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  7. Well … I think a story told in first person is significantly internal dialogue. But stories told in third person … I don’t think I use much internal dialogue when I’m writing in third person. It’s one of the reasons I write some stories in first person … to include the internal dialogue, the thoughts and feelings of the lead character(s).

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  8. There’s no magic formula. I try to put myself in their shoes, simple as that. Would I bitch, wonder, question? Often…all the time…Absolutely. So my characters talk to themselves A LOT. Probably because others don’t or won’t hear them out.

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  9. The excerpt from Riders of the Purple Sage isn’t really inner dialogue or even the character’s direct thoughts. It’s the voice of the narrator telling the reader what the character is thinking/feeling. Maybe you should look into “deep third person pov,” in which the narrator’s voice merges with the character’s thoughts. It’s almost like first person, but not quite; more like the 3rd person narrator gets inside the character.

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    1. My conclusion as well. I called out that passage as evidence of narrator intentionally injecting vibe. It’s the need for vibe that I found instructive. As Duke said, it’s the word feel, the rhythm imbuing style that the readers consumes, unwittingly, yet transformed.

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          1. Limericks are tricky. If the rhythm is off, it doesn’t work. And haiku seem too easy; although what do I know, as I don’t write them. What I was getting at was that moments of that near-poetic intensity in fiction have to be short. Zap rather than pummel.

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  10. They should drop when you feel they help or if you like them or better still, if you’ve got something unique, brilliant in the way the words combine. The sound of the words is important. A story is much improved if there is a reason to turn the page, even if it is not exactly in line with the narrative you first conceived. Writing is a lot like a therapy session. Style is more important than content. Content is great, but style is what sets it apart from all the rest. This came to me recently. “A used-up man, lacking a pill.” It only related insofar as his general condition, which was fucked up, but might be considered “used-up” and if so, he certainly lacked a pill to help. Again, the line works only in relationship to what came before, but there was certainly no setup to indicate this line was coming. Surprise is a good thing in writing. Here is a tip: read a few song lyrics. Not poetry, but song lyrics. Infinite monkeys at the typewriter. Duke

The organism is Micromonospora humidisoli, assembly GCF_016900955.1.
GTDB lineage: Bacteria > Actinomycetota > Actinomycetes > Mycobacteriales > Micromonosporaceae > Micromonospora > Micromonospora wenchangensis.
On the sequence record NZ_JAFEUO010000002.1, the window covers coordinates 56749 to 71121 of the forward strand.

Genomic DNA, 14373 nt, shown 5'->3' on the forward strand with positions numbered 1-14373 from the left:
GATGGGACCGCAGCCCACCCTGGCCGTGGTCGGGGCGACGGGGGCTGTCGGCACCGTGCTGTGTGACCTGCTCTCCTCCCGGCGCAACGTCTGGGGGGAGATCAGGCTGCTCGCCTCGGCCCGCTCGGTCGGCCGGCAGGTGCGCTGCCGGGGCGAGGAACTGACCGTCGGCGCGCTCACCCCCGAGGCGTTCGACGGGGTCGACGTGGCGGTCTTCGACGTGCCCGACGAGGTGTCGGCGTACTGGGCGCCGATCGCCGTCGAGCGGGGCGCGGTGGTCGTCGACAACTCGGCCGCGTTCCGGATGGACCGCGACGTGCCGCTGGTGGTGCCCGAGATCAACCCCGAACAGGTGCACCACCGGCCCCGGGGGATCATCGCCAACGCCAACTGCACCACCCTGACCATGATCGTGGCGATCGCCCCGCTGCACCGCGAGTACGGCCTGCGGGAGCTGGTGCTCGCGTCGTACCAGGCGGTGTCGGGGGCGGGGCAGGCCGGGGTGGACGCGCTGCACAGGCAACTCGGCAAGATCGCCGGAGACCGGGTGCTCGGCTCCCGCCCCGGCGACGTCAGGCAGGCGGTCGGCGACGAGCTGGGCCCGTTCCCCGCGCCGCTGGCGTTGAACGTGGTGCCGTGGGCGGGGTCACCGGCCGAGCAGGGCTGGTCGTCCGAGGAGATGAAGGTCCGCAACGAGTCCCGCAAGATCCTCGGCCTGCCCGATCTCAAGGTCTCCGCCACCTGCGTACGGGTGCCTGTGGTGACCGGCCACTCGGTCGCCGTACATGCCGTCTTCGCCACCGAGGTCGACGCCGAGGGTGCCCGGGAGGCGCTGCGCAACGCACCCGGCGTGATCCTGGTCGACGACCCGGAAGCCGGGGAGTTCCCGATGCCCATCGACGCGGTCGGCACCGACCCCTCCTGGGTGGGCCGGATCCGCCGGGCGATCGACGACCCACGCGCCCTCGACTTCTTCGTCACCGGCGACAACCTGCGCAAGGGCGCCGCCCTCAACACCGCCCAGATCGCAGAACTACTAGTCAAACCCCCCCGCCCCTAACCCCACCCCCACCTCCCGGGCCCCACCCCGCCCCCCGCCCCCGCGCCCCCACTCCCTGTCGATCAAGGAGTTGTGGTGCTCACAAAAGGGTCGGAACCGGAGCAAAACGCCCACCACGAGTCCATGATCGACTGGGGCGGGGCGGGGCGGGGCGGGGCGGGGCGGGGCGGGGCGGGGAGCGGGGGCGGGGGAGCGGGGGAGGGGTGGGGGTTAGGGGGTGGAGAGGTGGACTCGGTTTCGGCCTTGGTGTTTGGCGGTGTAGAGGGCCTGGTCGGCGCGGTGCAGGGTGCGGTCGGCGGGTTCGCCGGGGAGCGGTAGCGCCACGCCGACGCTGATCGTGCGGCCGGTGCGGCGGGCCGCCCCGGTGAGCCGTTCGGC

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    1. Yes, Duke, but what’s the formula for knowing when?
      (Kidding, mostly) This is one of those next-level things I’ll be trying to impart onto my style. Such things may not come to me unless I get used to considering their use. And prompting myself, during a passage that feels dry or stilted — might be the clues I need.